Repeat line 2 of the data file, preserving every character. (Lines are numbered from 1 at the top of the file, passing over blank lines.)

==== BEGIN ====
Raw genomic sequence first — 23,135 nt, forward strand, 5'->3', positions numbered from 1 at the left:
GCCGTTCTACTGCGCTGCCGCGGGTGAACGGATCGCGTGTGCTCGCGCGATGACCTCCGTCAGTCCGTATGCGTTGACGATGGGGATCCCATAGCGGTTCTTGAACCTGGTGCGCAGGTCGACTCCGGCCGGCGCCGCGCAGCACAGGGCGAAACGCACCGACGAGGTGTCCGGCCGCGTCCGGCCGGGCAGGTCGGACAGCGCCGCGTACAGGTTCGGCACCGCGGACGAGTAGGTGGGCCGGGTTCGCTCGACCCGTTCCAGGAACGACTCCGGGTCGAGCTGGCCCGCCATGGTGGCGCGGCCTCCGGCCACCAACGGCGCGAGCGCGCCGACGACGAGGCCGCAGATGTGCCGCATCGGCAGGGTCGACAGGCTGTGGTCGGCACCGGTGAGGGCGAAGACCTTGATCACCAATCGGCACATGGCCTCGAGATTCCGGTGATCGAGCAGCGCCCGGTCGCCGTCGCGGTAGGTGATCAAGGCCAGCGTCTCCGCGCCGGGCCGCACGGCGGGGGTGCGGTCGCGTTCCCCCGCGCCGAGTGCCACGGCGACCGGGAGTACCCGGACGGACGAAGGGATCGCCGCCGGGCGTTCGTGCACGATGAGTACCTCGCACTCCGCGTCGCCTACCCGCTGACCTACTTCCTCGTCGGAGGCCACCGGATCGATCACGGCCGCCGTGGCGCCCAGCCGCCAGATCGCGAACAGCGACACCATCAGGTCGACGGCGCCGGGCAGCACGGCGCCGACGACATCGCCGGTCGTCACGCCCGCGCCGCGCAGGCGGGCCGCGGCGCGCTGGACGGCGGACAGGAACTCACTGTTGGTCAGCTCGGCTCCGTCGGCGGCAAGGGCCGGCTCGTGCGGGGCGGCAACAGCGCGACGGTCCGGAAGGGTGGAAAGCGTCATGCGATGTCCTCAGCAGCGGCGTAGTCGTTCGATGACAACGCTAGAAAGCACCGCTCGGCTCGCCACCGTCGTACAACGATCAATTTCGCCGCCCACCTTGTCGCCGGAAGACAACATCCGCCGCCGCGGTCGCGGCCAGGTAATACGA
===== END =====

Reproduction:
GCCGTTCTACTGCGCTGCCGCGGGTGAACGGATCGCGTGTGCTCGCGCGATGACCTCCGTCAGTCCGTATGCGTTGACGATGGGGATCCCATAGCGGTTCTTGAACCTGGTGCGCAGGTCGACTCCGGCCGGCGCCGCGCAGCACAGGGCGAAACGCACCGACGAGGTGTCCGGCCGCGTCCGGCCGGGCAGGTCGGACAGCGCCGCGTACAGGTTCGGCACCGCGGACGAGTAGGTGGGCCGGGTTCGCTCGACCCGTTCCAGGAACGACTCCGGGTCGAGCTGGCCCGCCATGGTGGCGCGGCCTCCGGCCACCAACGGCGCGAGCGCGCCGACGACGAGGCCGCAGATGTGCCGCATCGGCAGGGTCGACAGGCTGTGGTCGGCACCGGTGAGGGCGAAGACCTTGATCACCAATCGGCACATGGCCTCGAGATTCCGGTGATCGAGCAGCGCCCGGTCGCCGTCGCGGTAGGTGATCAAGGCCAGCGTCTCCGCGCCGGGCCGCACGGCGGGGGTGCGGTCGCGTTCCCCCGCGCCGAGTGCCACGGCGACCGGGAGTACCCGGACGGACGAAGGGATCGCCGCCGGGCGTTCGTGCACGATGAGTACCTCGCACTCCGCGTCGCCTACCCGCTGACCTACTTCCTCGTCGGAGGCCACCGGATCGATCACGGCCGCCGTGGCGCCCAGCCGCCAGATCGCGAACAGCGACACCATCAGGTCGACGGCGCCGGGCAGCACGGCGCCGACGACATCGCCGGTCGTCACGCCCGCGCCGCGCAGGCGGGCCGCGGCGCGCTGGACGGCGGACAGGAACTCACTGTTGGTCAGCTCGGCTCCGTCGGCGGCAAGGGCCGGCTCGTGCGGGGCGGCAACAGCGCGACGGTCCGGAAGGGTGGAAAGCGTCATGCGATGTCCTCAGCAGCGGCGTAGTCGTTCGATGACAACGCTAGAAAGCACCGCTCGGCTCGCCACCGTCGTACAACGATCAATTTCGCCGCCCACCTTGTCGCCGGAAGACAACATCCGCCGCCGCGGTCGCGGCCAGGTAATACGA